Then yesterday Roberto took me to see a film at the Chatham (NY) film festival, about Ellsworth Kelly, a nearby resident, who goes about art and life with such ease, sureness, elegance, and restraint that it makes a lot of other art look like so much huffing and puffing. With the exception of the Maysles documentaries about Christo and Jeanne-Claude, I usually find films about artists annoying, as they are often made with an exaggerated sense of awe. But this film, even though conventionally conceived and therefore dotted with commentary by the usual art world talking heads, is quite moving, and conveys enormous insight into Kelly and his work. It shows his process as non-theoretical, purely intuitive, and his intention as—his word, and one Kiefer would no doubt also employ—spiritual. Kelly is where I started as a young artist, the subject of the first art book I ever bought. Later, in one of my little-known side jobs, producing photographs for print ads for Vitra where I got famous people to sit in famous chairs, the photographer, Christian Coigny, and I traveled to Kelly’s airplane hanger-like studio in Spencertown. Kelly was most gracious, taking me on a tour of his studio, showing me the model for his upcoming retrospective at the Guggenheim as well as treasures accumulated over the years—I have a vivid memory of a beautiful, small triangular drawing he bought from Agnes Martin in the early days to help her get by—before taking us to lunch. Seeing the film caused me think about my early ambitions for art, how important it was/is to me for it to be life affirming and enhancing. If I’m going to bring a new image into the world, let it be one that makes it a better place. Kelly did not attend the premiere because he was “in his studio painting” as the presenter put it, and my guess is that at 84, he has no need for any more fuss being made over him.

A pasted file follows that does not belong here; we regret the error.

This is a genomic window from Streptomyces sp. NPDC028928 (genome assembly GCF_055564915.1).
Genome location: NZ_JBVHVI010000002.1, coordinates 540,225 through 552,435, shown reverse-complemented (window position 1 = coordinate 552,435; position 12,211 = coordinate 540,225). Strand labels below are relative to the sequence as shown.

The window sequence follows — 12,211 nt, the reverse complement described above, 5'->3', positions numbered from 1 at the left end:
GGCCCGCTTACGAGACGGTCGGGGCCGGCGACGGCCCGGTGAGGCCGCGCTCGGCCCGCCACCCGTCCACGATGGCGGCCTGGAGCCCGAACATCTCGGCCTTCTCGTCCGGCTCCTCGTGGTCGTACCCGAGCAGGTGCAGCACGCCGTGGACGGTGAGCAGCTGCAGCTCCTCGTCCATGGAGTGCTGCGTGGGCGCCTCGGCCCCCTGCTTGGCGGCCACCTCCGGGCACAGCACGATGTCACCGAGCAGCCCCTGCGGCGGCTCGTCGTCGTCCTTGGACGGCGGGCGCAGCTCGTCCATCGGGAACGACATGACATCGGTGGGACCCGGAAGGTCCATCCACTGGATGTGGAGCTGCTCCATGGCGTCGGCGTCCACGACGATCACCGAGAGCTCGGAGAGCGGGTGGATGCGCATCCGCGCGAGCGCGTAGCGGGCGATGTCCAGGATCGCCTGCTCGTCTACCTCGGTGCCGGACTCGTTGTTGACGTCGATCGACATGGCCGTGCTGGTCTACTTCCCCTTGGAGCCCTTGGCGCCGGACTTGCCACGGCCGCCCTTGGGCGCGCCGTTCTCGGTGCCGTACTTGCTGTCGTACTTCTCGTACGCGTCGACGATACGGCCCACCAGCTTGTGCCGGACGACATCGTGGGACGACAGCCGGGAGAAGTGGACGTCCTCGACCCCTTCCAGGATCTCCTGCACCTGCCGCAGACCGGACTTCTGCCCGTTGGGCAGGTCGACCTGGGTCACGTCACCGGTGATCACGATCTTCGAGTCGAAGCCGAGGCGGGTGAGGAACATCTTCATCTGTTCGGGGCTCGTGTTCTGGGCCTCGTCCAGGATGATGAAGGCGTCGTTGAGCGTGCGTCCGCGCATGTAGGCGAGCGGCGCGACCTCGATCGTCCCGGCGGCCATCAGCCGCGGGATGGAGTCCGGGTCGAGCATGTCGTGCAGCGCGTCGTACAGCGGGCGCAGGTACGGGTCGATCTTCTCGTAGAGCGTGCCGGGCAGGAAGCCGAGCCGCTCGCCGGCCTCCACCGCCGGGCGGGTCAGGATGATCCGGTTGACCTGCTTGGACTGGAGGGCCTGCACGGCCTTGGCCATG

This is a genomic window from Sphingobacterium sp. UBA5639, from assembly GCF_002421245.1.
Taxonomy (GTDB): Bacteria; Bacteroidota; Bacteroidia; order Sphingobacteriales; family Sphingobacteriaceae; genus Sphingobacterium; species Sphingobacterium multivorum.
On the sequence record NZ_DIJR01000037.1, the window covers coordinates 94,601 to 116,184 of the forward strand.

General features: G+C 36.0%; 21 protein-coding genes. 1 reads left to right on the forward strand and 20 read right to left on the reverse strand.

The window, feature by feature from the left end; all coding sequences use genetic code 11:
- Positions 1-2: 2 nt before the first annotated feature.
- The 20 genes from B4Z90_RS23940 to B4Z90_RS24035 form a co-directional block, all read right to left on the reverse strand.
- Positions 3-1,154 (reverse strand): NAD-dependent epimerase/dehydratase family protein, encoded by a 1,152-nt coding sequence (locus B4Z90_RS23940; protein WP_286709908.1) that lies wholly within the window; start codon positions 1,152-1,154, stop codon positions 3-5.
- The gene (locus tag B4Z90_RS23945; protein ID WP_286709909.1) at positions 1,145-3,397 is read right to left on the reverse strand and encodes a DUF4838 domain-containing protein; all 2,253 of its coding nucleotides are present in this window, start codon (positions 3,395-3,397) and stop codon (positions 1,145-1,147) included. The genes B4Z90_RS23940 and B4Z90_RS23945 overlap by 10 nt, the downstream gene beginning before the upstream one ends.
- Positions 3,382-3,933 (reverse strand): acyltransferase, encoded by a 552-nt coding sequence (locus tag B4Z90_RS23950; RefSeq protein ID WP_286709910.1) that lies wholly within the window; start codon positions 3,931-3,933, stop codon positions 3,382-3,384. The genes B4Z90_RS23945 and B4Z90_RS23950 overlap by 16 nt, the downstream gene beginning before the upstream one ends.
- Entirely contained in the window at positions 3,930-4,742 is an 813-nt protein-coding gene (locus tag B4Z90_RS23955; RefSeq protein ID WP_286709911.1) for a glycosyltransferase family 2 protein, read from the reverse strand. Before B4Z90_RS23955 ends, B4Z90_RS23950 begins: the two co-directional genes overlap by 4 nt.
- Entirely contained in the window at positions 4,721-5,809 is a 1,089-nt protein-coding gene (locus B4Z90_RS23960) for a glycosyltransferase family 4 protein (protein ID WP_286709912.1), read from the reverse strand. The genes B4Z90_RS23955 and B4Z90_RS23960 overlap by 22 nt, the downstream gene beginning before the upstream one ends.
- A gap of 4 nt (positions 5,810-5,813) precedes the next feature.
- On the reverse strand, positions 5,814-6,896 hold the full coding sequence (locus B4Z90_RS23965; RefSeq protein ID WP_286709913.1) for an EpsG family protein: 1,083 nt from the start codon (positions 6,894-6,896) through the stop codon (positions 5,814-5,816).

Kelly, by the way, is one artist who's made some great green paintings:

Thursday, October 18, 2007


You know Damien Hirst’s “painting” that has a surface of dead flies? Well obviously he got the idea from sneaking into my studio at night, because it’s fly heaven here. Before I built the studio, when it was a dark uninsulated attic that the previous owners never entered except for the purpose of adding to The Biggest Pile of Stuff No One Would Ever Want, the fly population was dense. I assumed that after the renovation the insects would be so blinded by the bright white of the sheetrocked walls that they'd be unable to procreate. But no-o-o-o, autumn came around again and suddenly they’re everywhere. At first I had a “live and let live” attitude toward them, but lately I’ve gotten aggressive and am putting my orange Philippe Starck fly swatter (probably the only thing you can buy at Moss for $13) to the test. It reminds me of my friend, Coco, from whom I rented a bug-filled cottage for many years, who used to say, “I start out the summer Albert Schweitzer and end it Genghis Khan.”

Tuesday, October 16, 2007